More on Scaife’s family history (basically, the story of how he accumulated his financial largesse) is here. Also, this tells us some of the seamy details of Scaife’s divorce; normally I would leave stuff like that alone, but as long as he punished the Clintons over personal details that, as far as I’m concerned, we never needed to know, I don’t know why Scaife shouldn’t receive the same treatment.

    Before there was Fix Noise and the plethora of conservative web sites out there (to say nothing of right-wing talk radio), there was Richard Mellon Scaife, along with the Birchers, the Klan, John Podhoretz and Commentary Magazine, and of course William F. Buckley and the National Review, along with Paul Weyrich (and I suppose I’m forgetting other infamous right-wing notables). Scaife did his very best to maintain the conservative outrage machine that, once marginalized, now permeates what passes for our political dialogue, enforcing its narratives over just about every policy discussion that takes place affecting this country; the entirely predictable outcome is that we never seem to be able to resolve a critical problem of any type whatsoever (this book documents Scaife’s attacks on the Clintons better than I ever could).

    I don’t know the disposition of Scaife’s remains. However, if he received a burial, then I think the resulting toxicity of the location would necessitate that it be designated as a Superfund cleanup site.

  • Next, I give you the latest from the utterly cretinous Mark Meadows, U.S. House Repug from North Carolina, here

    It was only a matter of time before the new unity government between the Palestinian Authority and Hamas, a designated terrorist organization, proved to be a deadly agreement for both Palestinians and Israelis.

    I saw the writing on the wall as soon as the Palestinian Liberation Organization (PLO) chose to embrace the terrorist group, effectively ending hopes of a peace agreement between the PLO and Israel.

    Really? Then I wonder why Meadows didn’t have anything to say (nothing I could track down anyway) when President Obama’s wretched predecessor did the same thing here?

    Oh, you dumb libtard, I hear some of you cry…yeah, GWB supported the unity government, but he withheld funding for the PLO.

    OK, all well and good. But riddle me this – name for me one president who has had to deal with this type of nonsense from a U.S. Congress related to funding in that area of the world (here)…

    The House Appropriations Committee (recently) approved a 2015 foreign operations bill that bars aid to the Palestinian Authority (PA) from some $440 million in proposed funding.

    The Senate’s version of its 2015 foreign operations bill, which includes similar language barring funding to the PA, was approved by the Senate Appropriations Committee on June 19.

    Unlike previous years, when the House banned funding for a government over which Hamas “exercises undue influence,” this year’s language targets any type of power-sharing government “that results from an agreement with Hamas.”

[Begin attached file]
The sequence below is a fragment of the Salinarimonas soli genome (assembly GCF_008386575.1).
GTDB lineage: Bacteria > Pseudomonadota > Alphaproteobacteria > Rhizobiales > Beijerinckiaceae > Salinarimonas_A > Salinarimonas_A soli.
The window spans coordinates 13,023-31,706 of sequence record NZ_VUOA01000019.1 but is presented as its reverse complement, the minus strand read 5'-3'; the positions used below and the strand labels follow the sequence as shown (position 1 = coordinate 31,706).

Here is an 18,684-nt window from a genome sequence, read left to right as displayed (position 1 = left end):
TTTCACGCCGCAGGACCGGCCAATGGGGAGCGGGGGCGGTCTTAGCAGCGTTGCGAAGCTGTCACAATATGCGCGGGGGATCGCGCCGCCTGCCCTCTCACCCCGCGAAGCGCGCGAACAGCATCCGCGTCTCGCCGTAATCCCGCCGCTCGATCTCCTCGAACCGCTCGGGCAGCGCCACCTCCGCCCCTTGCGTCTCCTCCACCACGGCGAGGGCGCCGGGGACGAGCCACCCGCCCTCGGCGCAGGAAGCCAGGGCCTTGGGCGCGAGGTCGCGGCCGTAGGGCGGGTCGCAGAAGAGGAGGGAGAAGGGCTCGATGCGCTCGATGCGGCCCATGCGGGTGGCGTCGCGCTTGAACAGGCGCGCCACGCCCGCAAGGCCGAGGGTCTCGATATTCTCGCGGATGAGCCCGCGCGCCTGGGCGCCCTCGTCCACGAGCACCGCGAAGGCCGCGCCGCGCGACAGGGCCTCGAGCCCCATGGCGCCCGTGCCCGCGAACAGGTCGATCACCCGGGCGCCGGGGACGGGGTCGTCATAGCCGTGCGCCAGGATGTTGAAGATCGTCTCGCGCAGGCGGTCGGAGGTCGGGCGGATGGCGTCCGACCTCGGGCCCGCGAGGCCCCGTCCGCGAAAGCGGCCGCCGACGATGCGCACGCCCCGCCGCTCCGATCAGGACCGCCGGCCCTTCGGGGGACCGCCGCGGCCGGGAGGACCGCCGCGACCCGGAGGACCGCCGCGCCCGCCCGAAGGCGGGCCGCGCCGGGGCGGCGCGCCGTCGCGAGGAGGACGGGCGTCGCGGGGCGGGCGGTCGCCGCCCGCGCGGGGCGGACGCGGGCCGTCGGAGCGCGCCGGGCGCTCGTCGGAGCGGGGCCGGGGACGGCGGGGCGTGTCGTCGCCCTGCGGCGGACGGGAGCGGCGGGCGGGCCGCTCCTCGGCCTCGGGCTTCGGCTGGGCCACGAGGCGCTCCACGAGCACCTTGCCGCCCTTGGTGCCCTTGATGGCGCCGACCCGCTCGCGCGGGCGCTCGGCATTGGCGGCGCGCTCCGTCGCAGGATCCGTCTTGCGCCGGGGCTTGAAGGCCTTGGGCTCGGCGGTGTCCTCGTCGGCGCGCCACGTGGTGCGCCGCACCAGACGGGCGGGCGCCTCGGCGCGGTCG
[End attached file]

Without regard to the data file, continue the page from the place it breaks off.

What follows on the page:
It also imposes strict conditions under which Obama can waive the funding ban. According to language approved last week, Obama must not only certify that the new government recognizes Israel, renounces violence and commits to honor previous agreements, but that it acknowledges Israel as “a Jewish state.”

    Also…

    A much more restrictive bill, introduced in April by Sen. Rand Paul, R-Ky., failed to attract sufficient support by Senate colleagues.

    Labeled the “Stand With Israel Act,” the bill aimed to rescind the president’s right to waive funding for any type of Palestinian unity government.

    Congressional action on the funding halt comes at a time of unprecedented coordination between the PA’s Fatah-commanded security force (PSF) and thousands of Israeli ground troops maneuvering through the West Bank in search of three victims of an alleged Hamas kidnapping.

    Israeli security officials have urged Prime Minister Benjamin Netanyahu, who is fervently opposed to the Hamas-led government, to refrain from diplomatic or other action that could trigger collapse of ongoing coordination with the PSF.

    Similarly, supporters of Israel who champion a two-state peace deal between Israel and the PA warn that a precipitous halt in US funding will undermine PA President Mahmoud Abbas and ultimately harm Israeli security interests.

    “Funding for the PA’s security services is in Israel’s national security interests,” said Ori Nir, spokesman for the Washington-based Americans for Peace Now public policy organization.

    In a (sic) interview Wednesday, Nir warned that pulling the plug on US aid would harm Israel as much as the PA.

    “Israeli military commanders in the West Bank will tell you just how valuable their security coordination with the PA is. Many deaths of innocent Israelis have been avoided due to this coordination, as has the eruption of mass Palestinian violence,” said Nir, an Arabic-speaking former Israeli journalist who specialized in Palestinian affairs.

    He noted that Abbas has vehemently condemned the June 12 abduction and vowed to uphold security coordination with Israel, which he described as a “sacred” top priority for the new consensus government.

    And as I’m sure many of us know by now, the three Israelis abducted were found dead; it should not be necessary to point out what an indefensible criminal act that is.

    But returning to Washington, D.C. for a minute – according to that supposedly brilliant Republican Party intellectual Rand Paul (try not to laugh too hard), Obama is supposed to agree to an absurdist scheme like this that would limit his own presidential power and could possibly exacerbate an already bad situation, in an area of the world that knows almost nothing but bad situations anymore.